June 30, 2010
ten on tuesday: summer reading
posted by soe 1:44 am
I am not on Carole’s official list of participants in the Ten on Tuesday party, but since this week’s topic took a literary bent, I’m gate crashing:
10 Books on Your Summer Reading List*
- Matilda by Roald Dahl — Other people my age were fed a steady diet of Dahl growing up, but he wasn’t part of our household canon. Plus the main character really likes to read, judging by the cover.
- The Wonderful Wizard of Oz by L. Frank Baum — I’ve read two of the later Oz books (and a more modern adaptation), but never the original.
- The Penderwicks by Jeanne Birdsall — A book about summer vacation. I’m hoping for something Eageresque. (These first three are part of getting caught up on the Top 100 Childrenâ€™s Books from the School Library Journal.)
- Gone-Away Lake by Elizabeth Enright — Karen rightly pointed out that you can’t very well get caught up on the 100 best kids’ books without re-reading a few favorites. This is another great summer read.
- At Home by Bill Bryson — This was on my list as soon as I heard he had a new book coming out (and has catapulted toward the top now that I have my hands on an ARC (advanced reader copy). He’s my favorite non-fiction author.
- Greenwitch by Susan Cooper — The next installment in the Dark Is Rising series. (Yes, I know in a year when people are eagerly waiting for new books to come out in favorite series that it’s funny that the sequel I’m most excited about was published the year I was born.)
- Sun in the Morning by M.M. Kaye — One of Karen’s recommendations (which are nearly always good) and one of the books I’m reading for the Nonfiction Five challenge this summer
- The Invisible Kingdom: From the Tips of Our Fingers to the Tops of Our Trash, Inside the Curious World of Microbes by Idan Ben-Barak — Another one of the nonfiction summer reads. I started this back in February as a work assignment but it actually seemed interesting!
- Magic for Beginners by Kelly Link — Already in my Goodreads queue, this got bumped up when it was recommended based on the previous five books I’d read.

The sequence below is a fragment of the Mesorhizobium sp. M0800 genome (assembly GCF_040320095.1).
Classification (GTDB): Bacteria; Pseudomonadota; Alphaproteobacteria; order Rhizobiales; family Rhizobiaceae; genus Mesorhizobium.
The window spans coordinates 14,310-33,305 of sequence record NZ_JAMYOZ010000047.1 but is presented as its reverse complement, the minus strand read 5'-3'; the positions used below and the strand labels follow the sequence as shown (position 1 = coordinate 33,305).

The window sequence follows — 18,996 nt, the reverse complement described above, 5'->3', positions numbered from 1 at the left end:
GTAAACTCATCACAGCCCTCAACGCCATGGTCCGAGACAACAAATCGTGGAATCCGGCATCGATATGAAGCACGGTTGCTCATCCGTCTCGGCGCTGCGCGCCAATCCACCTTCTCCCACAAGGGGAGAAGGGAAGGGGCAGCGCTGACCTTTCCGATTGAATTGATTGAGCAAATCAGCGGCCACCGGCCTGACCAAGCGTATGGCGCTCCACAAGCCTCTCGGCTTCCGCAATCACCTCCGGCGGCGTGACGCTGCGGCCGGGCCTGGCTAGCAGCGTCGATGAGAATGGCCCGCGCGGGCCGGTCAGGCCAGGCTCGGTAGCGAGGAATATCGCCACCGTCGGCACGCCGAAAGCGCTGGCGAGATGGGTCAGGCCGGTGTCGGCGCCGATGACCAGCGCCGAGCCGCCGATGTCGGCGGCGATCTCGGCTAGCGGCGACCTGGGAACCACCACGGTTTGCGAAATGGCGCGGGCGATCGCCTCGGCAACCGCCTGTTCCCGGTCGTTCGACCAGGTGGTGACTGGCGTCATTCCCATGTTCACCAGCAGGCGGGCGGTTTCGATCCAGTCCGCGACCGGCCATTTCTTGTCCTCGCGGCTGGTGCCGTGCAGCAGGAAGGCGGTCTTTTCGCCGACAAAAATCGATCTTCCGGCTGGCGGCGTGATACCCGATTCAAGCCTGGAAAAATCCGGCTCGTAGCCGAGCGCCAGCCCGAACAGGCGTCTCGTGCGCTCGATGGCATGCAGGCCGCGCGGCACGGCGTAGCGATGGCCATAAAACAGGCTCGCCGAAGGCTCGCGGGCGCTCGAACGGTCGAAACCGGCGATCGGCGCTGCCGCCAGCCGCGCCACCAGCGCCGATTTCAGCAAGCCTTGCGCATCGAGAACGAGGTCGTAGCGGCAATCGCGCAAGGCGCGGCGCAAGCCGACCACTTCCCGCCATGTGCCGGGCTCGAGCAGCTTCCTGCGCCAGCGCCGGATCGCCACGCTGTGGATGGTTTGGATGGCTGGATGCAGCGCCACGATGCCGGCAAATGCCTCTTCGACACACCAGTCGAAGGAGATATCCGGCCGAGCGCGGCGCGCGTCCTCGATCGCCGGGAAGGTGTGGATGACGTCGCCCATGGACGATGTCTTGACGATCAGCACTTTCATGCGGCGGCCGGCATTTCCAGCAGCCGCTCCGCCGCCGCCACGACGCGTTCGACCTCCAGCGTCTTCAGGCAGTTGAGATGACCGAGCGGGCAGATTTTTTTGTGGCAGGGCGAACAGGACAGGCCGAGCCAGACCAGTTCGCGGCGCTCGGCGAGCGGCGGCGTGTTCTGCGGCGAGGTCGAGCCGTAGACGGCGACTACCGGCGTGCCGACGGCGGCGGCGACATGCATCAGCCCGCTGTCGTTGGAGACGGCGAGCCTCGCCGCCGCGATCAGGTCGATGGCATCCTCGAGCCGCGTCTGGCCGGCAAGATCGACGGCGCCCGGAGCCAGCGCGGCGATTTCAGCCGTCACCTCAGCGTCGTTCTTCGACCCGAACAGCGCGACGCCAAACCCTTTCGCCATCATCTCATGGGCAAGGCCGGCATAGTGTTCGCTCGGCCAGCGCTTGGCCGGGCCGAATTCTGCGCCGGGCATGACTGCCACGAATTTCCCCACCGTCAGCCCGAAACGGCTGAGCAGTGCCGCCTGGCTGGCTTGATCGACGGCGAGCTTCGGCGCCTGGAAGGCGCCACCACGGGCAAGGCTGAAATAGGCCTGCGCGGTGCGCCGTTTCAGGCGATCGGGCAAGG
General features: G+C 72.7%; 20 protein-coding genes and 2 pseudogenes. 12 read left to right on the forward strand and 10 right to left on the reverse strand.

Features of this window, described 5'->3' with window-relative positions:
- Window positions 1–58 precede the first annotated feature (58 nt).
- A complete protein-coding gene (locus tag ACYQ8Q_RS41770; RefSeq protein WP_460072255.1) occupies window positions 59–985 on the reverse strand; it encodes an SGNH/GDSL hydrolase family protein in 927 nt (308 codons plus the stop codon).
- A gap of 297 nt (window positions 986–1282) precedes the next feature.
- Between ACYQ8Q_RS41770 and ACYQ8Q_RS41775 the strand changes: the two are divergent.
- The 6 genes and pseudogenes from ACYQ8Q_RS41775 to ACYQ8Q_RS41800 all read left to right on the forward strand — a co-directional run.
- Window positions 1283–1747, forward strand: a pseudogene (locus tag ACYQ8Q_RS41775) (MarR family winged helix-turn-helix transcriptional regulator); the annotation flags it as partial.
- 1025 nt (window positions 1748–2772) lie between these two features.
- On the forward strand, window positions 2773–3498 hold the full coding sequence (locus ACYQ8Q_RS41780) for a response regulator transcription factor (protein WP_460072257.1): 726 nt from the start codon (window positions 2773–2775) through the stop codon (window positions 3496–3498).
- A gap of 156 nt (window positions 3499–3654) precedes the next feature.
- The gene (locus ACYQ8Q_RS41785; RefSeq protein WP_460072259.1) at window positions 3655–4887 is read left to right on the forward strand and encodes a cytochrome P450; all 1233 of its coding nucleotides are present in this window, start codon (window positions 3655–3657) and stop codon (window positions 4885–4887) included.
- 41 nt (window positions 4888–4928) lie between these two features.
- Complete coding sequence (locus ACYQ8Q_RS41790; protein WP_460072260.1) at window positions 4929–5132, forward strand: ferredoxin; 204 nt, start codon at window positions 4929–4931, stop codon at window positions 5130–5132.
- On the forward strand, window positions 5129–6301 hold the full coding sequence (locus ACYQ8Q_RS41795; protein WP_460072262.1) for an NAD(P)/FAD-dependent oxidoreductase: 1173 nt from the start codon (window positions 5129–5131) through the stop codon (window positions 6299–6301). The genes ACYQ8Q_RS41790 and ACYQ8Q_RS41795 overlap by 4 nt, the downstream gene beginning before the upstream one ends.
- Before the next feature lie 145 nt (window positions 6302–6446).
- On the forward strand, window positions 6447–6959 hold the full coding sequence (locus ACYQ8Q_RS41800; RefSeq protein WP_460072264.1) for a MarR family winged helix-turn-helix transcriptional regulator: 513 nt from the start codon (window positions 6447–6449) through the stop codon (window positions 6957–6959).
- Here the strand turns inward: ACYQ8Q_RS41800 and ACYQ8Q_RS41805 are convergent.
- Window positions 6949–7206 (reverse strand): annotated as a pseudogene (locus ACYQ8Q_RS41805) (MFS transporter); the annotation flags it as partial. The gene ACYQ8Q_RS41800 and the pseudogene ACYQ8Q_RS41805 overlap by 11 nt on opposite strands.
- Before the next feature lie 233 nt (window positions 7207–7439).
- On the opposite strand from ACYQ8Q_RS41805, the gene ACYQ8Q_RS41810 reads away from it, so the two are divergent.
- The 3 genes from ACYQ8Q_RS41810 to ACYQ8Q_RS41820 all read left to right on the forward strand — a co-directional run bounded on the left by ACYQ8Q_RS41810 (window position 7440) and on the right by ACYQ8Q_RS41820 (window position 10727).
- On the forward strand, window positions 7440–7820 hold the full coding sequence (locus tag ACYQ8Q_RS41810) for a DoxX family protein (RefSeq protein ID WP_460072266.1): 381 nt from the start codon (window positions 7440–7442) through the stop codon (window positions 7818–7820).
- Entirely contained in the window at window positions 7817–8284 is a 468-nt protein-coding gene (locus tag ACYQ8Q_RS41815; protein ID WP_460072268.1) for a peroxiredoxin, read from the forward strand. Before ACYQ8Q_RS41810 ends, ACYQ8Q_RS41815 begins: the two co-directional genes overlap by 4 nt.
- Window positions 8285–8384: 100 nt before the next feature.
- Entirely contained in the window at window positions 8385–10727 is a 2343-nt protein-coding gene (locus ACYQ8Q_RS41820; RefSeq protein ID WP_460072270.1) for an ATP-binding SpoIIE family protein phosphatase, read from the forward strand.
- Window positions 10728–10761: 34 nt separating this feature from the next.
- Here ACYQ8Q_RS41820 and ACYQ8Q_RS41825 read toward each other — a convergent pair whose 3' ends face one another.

- The Lacuna by Barbara Kingsolver — I bought this last winter when I heard her read from it just after it was published. It’s been sitting next to the computer waiting for me to feel epically inclined. Hopefully soon!
What’s on your summer reading list?
*This is all non-binding, of course.
June 29, 2010
a farmers’ market dinner
posted by soe 1:30 am
Tonight’s dinner — fresh from local fields (and dairies and bakeries):
- Corn on the cob
- Slices of baguette with tomato, basil, and fresh mozzarella
- Yogurt with apricots, golden raspberries, blueberries, sour cherries, and honey (with store-bought almond slices, coconut, and nearly useless in yogurt granola)
June 28, 2010
posted by soe 12:42 am
I’m not even going to attempt to make connections between these random bits of brain natterings:
- This was one of the few weekends during the year that I had to work. It wasn’t too bad because a) the people in charge work just as hard as the people who report to them, b) I got to knit during the downtime, and c) I procured a pile of free books.
- Unfortunately, it does mean that I feel a little resentful that tomorrow is Monday and I haven’t had any time off.
- Gardens need to be watered. Sometimes Mother Nature gives you a helping hand and waters your plants for you. When she doesn’t, you need to step into the gap. When you don’t — and when the temperatures hover in the mid-90s for a week — you should not be surprised to return to your plot to discover your pea vines have turned yellow and your bean crop is small.
- Someone did fill the water barrels in the garden back up, though, so we were able to give the garden a good soaking tonight.
- As part of the unofficial kiddie lit readalong that Mikaiya and I are doing, I am re-reading the first Harry Potter novel. I’m just about to turn the page when Harry wakes up on his first Christmas morning at Hogwarts, and I’m so excited for him.
- I would be hard-pressed to tell you whether I have now re-read The Sorcerer’s Stone or Little Women more times.
- First corn of the season this evening. Delicious and sweet — it’s clearly summer now!
- Also, mango lassis are especially nice on a sultry night.
- A friend gave (!!) me a Wii Fit last month and it has been sitting unopened in our living room for weeks now. Last night I broke it out and got it started up.
- So far I am best at the hula-hooping game.
- I am currently working on three socks and reading three books. It’s odd for it to be so parallel.
- I need to go wash the dinner dishes and put away some produce so I can go to bed.
June 24, 2010
sing me a song, slurp, and baby fat
posted by soe 11:18 pm
This morning I deliberately and flagrantly walked under a ladder. Do you think that’s related to the three subsequent wardrobe malfunctions I had? But instead of listing those, instead let’s list three beautiful things from the past week:
1. Along our walk home Friday night, our ultra-serious conversation about politics and values and discrimination takes a more lighthearted turn and we end up talking about ear worms, those songs that just get stuck in your head and refuse to budge. John shares his remedy — the theme song from Pinky and the Brain. When I reply that I’m not familiar enough with the show to know the song and that he and Rudi would just have to sing it for me, they do, right there in Dupont Circle. [Apologies to those of you who now have that song stuck in your head.]